Having established that EMT6 primary tumor may elicit CD8+ T-cell-dependent antitumor response to limit metastatic outgrowths, we considered that it may be an ideal platform to determine the fate of DTCs following the resection of primary tumors. Mice with the complete resection of primary tumors not only developed metastasis for up to 6 months, but also rejected EMT6-Luc cells when they were repeatedly injected via tail vein. The fact that animals were able to reject the tail vein-injected EMT6-Luc cells even after 4 weeks post resection of primary tumors, suggested that an immunological memory was formed. This is in line with previous reports that widely established the existence of memory T cells in animals that reject tumors upon repeated challenge49,50. Collectively, our research supports the notion that immune surveillance may limit metastatic outgrowth of DTCs3,9,51.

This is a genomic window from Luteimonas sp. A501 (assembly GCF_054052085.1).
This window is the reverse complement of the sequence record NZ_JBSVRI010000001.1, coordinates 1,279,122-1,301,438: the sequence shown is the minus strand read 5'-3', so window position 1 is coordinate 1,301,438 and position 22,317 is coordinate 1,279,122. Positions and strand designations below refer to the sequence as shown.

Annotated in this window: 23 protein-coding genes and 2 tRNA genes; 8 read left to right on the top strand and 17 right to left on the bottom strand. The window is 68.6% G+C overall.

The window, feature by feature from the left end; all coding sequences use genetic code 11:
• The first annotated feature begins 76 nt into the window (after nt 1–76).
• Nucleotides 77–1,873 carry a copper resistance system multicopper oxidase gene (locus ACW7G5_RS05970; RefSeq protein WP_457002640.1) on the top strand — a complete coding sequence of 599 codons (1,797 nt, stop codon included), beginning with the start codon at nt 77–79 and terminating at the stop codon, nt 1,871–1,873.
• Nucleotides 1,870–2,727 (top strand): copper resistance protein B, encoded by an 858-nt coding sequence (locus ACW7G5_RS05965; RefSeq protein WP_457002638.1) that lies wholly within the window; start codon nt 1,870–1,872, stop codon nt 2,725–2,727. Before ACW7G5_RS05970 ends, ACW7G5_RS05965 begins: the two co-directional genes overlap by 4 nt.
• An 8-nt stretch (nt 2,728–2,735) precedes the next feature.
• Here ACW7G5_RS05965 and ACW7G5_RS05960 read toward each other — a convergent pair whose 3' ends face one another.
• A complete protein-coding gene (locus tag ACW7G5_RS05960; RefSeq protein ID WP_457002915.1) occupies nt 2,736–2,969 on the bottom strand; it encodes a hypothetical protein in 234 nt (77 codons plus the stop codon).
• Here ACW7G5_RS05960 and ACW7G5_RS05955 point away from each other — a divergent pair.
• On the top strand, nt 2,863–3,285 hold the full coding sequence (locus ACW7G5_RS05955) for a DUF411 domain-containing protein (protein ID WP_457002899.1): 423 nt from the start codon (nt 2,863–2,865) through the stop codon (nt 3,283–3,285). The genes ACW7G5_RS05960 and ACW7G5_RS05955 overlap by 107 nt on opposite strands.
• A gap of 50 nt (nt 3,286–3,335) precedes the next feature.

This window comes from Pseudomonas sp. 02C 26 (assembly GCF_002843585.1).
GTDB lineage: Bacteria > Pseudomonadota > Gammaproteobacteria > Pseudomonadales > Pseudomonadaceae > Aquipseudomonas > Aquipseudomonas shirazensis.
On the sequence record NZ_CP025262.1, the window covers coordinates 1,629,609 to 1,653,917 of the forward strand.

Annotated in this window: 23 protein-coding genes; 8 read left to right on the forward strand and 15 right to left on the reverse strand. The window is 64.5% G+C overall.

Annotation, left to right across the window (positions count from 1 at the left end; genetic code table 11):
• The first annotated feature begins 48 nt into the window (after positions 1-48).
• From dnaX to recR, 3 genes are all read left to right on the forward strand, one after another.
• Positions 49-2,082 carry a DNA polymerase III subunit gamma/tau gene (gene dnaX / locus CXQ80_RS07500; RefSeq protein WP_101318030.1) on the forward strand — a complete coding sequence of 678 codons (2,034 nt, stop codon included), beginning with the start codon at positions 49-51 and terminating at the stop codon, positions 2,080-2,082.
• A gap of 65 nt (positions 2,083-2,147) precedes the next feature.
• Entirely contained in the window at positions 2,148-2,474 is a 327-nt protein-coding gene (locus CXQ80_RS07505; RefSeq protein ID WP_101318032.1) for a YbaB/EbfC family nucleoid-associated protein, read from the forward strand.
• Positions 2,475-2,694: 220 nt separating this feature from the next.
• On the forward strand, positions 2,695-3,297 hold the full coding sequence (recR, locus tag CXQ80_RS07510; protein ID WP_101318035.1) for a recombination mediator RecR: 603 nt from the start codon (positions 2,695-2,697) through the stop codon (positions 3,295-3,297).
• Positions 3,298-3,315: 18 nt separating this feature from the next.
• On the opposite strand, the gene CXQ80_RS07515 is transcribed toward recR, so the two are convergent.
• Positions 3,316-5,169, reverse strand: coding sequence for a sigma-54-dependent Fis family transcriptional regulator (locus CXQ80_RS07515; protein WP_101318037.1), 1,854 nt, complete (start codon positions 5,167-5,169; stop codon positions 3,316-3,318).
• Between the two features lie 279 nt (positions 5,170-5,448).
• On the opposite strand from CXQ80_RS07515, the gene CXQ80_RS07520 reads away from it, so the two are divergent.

Analyses of PBMCs in T-cell-depleted mice with EMT6 tumors revealed a substantial decrease of the CD11b−Ly6C+ population. Consistent with previous reports that effector and memory CD8+ T cells express the Ly6C surface marker31,32,33, we show that more than 80% of CD11b−Ly6C+ population were indeed CD8+ T cells. Moreover, Ly6C+CD8+ population from EMT6 tumor-primed mice showed much higher effector activity compared with Ly6C−CD8+ population, suggesting that this CD8+ T-cell population involved in eradication of DTCs. Furthermore, gene expression analyses of Ly6C+ cell populations revealed a higher expression of immune activation genes in the lungs of EMT6 tumor-bearing mice at 3 weeks post implantation compared with the ones from 4T1 tumor-bearing mice. These data further supported our findings that EMT6 tumor-bearing mice exhibit an antitumor immunity in distant organs. Interestingly, recent clinical data suggested that the presence of TIL predict improved overall survival in all subtypes of breast cancer, however, patients with TNBC subtype exhibit a higher level of TILs and drive the most survival benefit compared with other subtypes52,53,54. In line with these clinical data, our immune activation gene signature predicted better overall survival in TNBC subtype compared with other subtypes.